Wednesday, 19 October 2011
Album Review: Coldplay - Mylo Xyloto
So, here we are again - a new Coldplay album. One of my favourite bands of all time; the band are back with a fifth effort, and this time they've gone for a heavy electronic influence, but keeping the experimental vibes from last record "Viva La Vida...". You'd never believe this was the same band that wrote the album "Parachutes", all the way back at the turn of the century. However, one thing that has remained constant throughout the band's career is their knack for writing massive stadium anthems; even some of their quieter and softer songs can make crowds go wild. There's at least one on every one of their albums. But this one is stuffed full of them - and it's absolutely huge.
Take opener Hurts Like Heaven (not counting the 40-second intro Mylo Xyloto as a separate track), with its incredible pace and epic guitar riffs. This is perhaps the greatest way anyone's ever opened an album. It's an adrenaline rush that never lets up; and you can clearly hear the guitars making their mark all over the track, although Chris Martin's voice is ruined ever so slightly by a kind of robotic vocal in the background, but the song is not ruined overall. Also up there for sheer euphoria is Charlie Brown - it sent chills down my spine when I first heard it at Glastonbury, and the studio version is no less epic. The guitar riff is perhaps the greatest one they have ever done; so much that it pretty much does the job of having a chorus on the song - there's no real refrain here, but that doesn't matter. As the riff slowly comes in, slowly getting louder, over the synth-y opening, you think you're in for a smoother ride... and then everything smashes its way in. Absolutely huge. And if that wasn't enough, it finishes with a piano part at the end which is beautifully done.
There are instrumental interludes on this album, mainly placed before a massive track, such as Mylo Xyloto / Hurts Like Heaven. Also, we have M.M.I.X. preceding Every Teardrop Is A Waterfall, the first song to be heard in studio version from this album, all the way back in June. It was a great song back then, and it sounds slightly better still in the context of the album, even if it does have a hint of cheesiness about it. The third interlude is A Hopeful Transmission, which takes its cues from the intro track, Mylo Xyloto. It's also a brilliant way to lead into Don't Let It Break Your Heart. Now, there's an anthem if I ever heard one. Straight after A Hopeful Transmission finishes, a wall of sound just crashes around your ears... on first listen, it sounds like it's drowning out the vocals, but on repeated listens you get used to it - it's undoubtedly a bombastic, massive song built for stadiums, but it's perhaps the biggest surprise on the album, particuarly if (like me) you'd heard the majority of the songs live. A stunning penultimate track.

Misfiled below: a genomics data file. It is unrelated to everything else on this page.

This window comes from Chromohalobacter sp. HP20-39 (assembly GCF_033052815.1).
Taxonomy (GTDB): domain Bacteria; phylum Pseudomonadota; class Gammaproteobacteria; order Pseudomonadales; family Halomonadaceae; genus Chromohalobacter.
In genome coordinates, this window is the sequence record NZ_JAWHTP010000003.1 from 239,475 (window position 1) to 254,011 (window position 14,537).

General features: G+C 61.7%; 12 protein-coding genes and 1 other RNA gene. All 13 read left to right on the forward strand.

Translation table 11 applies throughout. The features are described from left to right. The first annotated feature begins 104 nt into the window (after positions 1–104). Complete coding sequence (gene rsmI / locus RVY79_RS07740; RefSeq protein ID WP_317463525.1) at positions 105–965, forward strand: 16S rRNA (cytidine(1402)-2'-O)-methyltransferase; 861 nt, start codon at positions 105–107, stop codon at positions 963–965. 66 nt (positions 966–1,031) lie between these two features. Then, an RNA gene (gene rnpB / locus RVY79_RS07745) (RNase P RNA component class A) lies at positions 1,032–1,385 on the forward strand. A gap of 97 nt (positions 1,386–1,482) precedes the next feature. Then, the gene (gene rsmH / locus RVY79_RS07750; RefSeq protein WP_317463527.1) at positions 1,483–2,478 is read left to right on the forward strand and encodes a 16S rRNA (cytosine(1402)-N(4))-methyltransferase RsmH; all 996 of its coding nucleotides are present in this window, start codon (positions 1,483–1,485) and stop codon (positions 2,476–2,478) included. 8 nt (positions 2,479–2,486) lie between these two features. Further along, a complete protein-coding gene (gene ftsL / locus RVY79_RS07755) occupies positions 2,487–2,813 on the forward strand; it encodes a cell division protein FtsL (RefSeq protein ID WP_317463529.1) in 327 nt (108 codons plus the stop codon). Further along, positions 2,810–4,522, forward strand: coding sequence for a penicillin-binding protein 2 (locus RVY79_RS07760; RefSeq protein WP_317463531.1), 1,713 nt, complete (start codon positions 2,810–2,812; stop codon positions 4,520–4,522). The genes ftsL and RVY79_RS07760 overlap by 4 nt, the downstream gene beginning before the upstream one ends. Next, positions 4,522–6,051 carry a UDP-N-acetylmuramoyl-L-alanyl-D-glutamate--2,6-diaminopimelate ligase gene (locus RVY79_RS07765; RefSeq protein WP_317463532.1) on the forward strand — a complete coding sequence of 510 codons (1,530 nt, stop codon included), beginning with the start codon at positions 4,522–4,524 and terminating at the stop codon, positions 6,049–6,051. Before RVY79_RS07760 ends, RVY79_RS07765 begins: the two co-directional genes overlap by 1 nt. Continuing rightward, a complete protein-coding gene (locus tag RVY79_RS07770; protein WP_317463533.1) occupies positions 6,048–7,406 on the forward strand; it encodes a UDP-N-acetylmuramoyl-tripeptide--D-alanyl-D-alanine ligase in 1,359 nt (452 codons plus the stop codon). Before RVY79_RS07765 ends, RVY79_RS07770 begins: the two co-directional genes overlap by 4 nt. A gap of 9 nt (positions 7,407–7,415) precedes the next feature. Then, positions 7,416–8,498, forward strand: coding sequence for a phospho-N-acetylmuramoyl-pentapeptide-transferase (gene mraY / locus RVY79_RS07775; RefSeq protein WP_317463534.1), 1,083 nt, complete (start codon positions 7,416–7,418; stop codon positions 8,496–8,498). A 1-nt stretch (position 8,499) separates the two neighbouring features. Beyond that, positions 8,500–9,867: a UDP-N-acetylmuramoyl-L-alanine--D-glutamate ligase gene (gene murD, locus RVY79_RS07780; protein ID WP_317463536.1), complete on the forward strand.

Elsewhere in the department of big stadium anthems, we have a couple of R&B- influenced tracks, the second single Paradise, which, like Every Teardrop..., was brilliant on its own and yet still manages to feel better yet in its placing on the album. The rather uninventive chorus of 'para-para-paradise" is overshadowed by the huge strings sound that covers the song, but it's still catchy and will get into your head. The other song is Princess Of China, which goes the whole way and brings in Rihanna to sing along. Now as soon as I heard this, I was incredibly sceptical, but actually, after two or three listens, it's actually done pretty well, despite the fact that it doesn't sound like Coldplay are actually in band mode - it seems like a Chris Martin solo song. The synths replace Jonny Buckland's guitar, but it's alright because the melodies they create are magnificent. The bass is also turned up to eleven - it may blow out your speakers. You have been warned. Anyway, Rihanna fits in fine, especially since she sounds different (at least from the two or three songs of hers that I know). After several plays, it's one of my favourites from the album, although I would have liked to hear more guitar and a bit more Chris Martin vocals - he seems to take the first verse on his own and then retreats into the background, occasionally popping up to accompany Rihanna. But by no means is it a disappointment.